How do I manage the pests off my organic growth?
Whether grown indoors or outdoors, cannabis is susceptible to pests attack. To address this issue, you should be aware of the following: (1) types of pests, (2) pests prevention, and (3) pests elimination.
Types of Pests
Here are some of the pests that can affect your marijuana:
Bud rot or mold
Caterpillars and inchworms
White powdery mold
Growers need to get ahead of the potential problem they must face. This is the most effective way of pests prevention. Follow these practical steps of avoiding damaging pests attack on your plants:
- Determine what pests are most likely to occur in your place. Indoor growers are most likely to experience bud rot or mold due to high humidity and inadequate airflow. On the other hand, outdoor breeders will experience problems caused by grasshoppers, snails, aphids, and thrips. Knowing what type of enemy might interfere with your plants is a good starting point for pest prevention.
- Maintain healthy soil. Just like humans, plants have their immune systems. The robustness of their immune systems is directly related to the health of the soil. The stronger the plant’s immune system will be if you provide a healthy environment for it to live and flourish in, full of rich organic matter, worms, and enough high-quality compost.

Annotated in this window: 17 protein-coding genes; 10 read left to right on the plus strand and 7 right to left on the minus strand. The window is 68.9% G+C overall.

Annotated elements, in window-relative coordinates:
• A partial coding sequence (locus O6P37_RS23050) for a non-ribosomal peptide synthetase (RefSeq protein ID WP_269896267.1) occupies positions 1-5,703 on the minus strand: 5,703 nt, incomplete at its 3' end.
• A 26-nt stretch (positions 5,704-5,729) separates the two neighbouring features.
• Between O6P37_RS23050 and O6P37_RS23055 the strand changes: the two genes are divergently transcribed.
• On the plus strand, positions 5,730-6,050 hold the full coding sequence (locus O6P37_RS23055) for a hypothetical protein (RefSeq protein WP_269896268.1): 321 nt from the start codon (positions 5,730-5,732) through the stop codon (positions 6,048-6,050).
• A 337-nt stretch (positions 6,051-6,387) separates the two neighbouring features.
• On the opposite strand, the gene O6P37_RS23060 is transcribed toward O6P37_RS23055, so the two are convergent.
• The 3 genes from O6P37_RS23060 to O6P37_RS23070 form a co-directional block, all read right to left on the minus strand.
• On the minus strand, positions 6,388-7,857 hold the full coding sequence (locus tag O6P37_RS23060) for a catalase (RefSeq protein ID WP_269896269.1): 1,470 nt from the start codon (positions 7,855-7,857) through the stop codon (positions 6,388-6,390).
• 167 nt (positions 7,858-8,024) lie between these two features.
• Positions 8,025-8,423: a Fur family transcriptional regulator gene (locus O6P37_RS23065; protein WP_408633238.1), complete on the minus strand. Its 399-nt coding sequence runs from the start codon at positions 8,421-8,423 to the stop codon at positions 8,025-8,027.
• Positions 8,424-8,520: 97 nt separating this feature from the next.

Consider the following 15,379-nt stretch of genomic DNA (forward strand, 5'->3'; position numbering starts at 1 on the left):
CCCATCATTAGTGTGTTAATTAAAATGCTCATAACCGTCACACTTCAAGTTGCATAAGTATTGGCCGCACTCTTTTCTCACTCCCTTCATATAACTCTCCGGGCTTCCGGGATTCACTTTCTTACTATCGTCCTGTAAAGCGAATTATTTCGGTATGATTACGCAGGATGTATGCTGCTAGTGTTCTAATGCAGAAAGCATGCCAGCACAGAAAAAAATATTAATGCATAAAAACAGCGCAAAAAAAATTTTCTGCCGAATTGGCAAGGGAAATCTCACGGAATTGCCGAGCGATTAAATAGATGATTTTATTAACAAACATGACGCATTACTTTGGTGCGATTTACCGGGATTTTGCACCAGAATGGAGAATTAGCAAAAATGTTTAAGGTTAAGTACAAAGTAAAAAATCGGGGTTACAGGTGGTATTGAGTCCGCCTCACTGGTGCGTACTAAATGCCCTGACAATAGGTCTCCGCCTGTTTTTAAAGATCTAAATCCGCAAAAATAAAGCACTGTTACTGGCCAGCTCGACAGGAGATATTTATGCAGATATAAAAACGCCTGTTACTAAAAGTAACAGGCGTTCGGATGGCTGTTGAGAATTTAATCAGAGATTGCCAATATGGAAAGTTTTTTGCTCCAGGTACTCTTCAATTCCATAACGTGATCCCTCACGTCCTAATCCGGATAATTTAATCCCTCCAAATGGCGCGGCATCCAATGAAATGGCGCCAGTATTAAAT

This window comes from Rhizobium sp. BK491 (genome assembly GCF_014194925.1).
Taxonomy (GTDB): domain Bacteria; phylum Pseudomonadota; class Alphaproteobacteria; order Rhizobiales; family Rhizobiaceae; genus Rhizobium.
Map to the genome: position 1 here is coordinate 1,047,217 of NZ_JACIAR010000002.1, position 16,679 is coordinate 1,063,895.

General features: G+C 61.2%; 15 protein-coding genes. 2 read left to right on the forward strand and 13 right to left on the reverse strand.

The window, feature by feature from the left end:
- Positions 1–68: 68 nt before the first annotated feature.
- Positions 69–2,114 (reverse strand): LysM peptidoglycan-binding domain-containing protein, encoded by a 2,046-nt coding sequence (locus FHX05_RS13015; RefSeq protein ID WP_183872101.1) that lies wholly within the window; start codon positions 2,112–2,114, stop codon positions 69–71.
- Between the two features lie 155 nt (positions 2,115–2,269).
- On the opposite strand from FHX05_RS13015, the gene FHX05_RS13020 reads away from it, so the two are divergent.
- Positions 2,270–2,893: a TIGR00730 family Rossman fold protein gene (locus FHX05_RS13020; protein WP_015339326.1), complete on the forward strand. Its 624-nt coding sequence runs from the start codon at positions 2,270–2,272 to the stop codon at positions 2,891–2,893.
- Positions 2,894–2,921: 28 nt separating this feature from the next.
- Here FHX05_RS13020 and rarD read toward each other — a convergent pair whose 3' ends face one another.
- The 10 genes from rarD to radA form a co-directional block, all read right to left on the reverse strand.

- Observe significant preventative measures such as regular waterings or foliar sprays with aloe vera and silica. This practice can aid in boosting a plant’s immune system and general resilience.
Sometimes, no matter how we protect our plants from pests’ invasion, they still manage to break through our defenses. At this point, these are the steps you should carry out:
- Use bugs. To combat aphids, one can turn to ladybugs. These insects are known predators of aphids, spider mites, mealybugs, whitefly, and other soft-bodied insects. Most importantly, ladybugs are strictly carnivorous so they will never eat your growth.
- Apply natural insecticides. These will not harm your plants while dealing with pests. Essential oils with strong aromas, such as cinnamon, peppermint, or clove, are all good at discouraging pests from attacking your plant. When used in small dosages, these oils are generally safe for cannabis and are proven to be effective in deterring pests.